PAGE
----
Watch Conan O’Brien spam Street Fighter II crotch punches on the world’s largest HD Jumbotron

Conan plays Super Street Fighter II Turbo: HD Remix on a massive screen.

Above: Conan plays Super Street Fighter II Turbo: HD Remix on a massive screen.

Image Credit: Team Coco
Gaming execs: Join 180 select leaders from King, Glu, Rovio, Unity, Facebook, and more to plan your path to global domination in 2015. GamesBeat Summit is invite-only -- apply here. Ticket prices increase on April 3rd!

You might think you have a big TV, but it’s probably not as big as the one that Conan O’Brien used to play Madden NFL this week.

The late-night TV show host took his production team to Dallas and hooked up a PlayStation 4 to the 160 foot-by-72 foot arena screen in the Dallas Cowboys’ stadium. As part of the recurring “Clueless Gamer” bits for his TBS show Conan, O’Brien brought out his assistant to help him play Madden NFL 25, Flower, Need for Speed: Rivals, and Super Street Fighter II Turbo: HD Remix.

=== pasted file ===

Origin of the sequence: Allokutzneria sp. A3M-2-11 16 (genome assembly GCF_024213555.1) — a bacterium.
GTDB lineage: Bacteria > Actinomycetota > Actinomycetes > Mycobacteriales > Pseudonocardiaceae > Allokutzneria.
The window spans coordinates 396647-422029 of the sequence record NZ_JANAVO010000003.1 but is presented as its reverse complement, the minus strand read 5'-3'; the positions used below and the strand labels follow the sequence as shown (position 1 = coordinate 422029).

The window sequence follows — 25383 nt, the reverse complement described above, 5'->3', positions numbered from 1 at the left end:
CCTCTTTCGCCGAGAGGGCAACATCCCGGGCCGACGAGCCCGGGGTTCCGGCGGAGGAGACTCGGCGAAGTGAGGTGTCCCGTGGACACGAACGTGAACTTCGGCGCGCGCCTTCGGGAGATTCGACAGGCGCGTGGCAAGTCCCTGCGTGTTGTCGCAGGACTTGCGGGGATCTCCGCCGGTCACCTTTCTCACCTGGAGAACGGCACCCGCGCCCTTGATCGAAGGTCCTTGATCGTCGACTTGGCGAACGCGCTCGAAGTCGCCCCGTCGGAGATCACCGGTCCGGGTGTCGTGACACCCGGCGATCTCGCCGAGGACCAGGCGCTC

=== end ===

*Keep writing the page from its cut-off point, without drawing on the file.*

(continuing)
You can check out the segment for yourself in the video below:

Conan likely had one of the most expensive gaming setups of all time. The estimated cost of the Cowboys’ screen is more than $40 million. It’s also the largest 1080p screen in the world. The video board has four sides, which when combined, comprise more than 30 million light bulbs and 25,000 square feet of video display. In total, the screens use more than 10.5 million Mitsubishi LEDs.

It would take 4,920 52-inch flat-panel televisions to equal the total screen size of the arena’s Jumbotron (a technology which Sony first developed in the 1980s), which weighs 1.2 million pounds.

That’s one hell of a way to spam crotch punches with Ken in Street Fighter II.

Reblog this post [with Zemanta]
More information:

Sony Computer Entertainment, Inc. is a major video game company specializing in a variety of areas in the video game industry, and is a wholly owned subsidiary and part of the Consumer Products & Services Group of Sony. The company was... read more »

Powered by VBProfiles